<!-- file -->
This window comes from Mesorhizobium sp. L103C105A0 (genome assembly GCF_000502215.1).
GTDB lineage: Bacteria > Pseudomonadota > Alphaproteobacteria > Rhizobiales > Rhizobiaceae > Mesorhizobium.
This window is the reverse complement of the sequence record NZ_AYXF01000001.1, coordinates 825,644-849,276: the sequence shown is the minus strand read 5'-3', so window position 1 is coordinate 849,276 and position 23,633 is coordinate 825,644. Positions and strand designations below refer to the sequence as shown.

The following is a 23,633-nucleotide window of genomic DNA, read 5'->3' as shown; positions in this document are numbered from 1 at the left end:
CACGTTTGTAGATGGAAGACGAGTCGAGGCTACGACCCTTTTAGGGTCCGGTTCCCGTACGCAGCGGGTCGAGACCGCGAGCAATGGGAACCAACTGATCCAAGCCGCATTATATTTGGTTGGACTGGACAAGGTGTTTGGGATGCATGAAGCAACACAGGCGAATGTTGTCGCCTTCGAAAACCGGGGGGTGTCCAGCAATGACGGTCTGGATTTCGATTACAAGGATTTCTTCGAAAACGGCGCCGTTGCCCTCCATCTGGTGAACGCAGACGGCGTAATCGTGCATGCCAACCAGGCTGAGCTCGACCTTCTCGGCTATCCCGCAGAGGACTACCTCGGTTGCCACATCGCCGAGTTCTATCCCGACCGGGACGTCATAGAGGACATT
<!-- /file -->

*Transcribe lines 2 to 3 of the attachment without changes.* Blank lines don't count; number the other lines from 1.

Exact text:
GTDB lineage: Bacteria > Pseudomonadota > Alphaproteobacteria > Rhizobiales > Rhizobiaceae > Mesorhizobium.
This window is the reverse complement of the sequence record NZ_AYXF01000001.1, coordinates 825,644-849,276: the sequence shown is the minus strand read 5'-3', so window position 1 is coordinate 849,276 and position 23,633 is coordinate 825,644. Positions and strand designations below refer to the sequence as shown.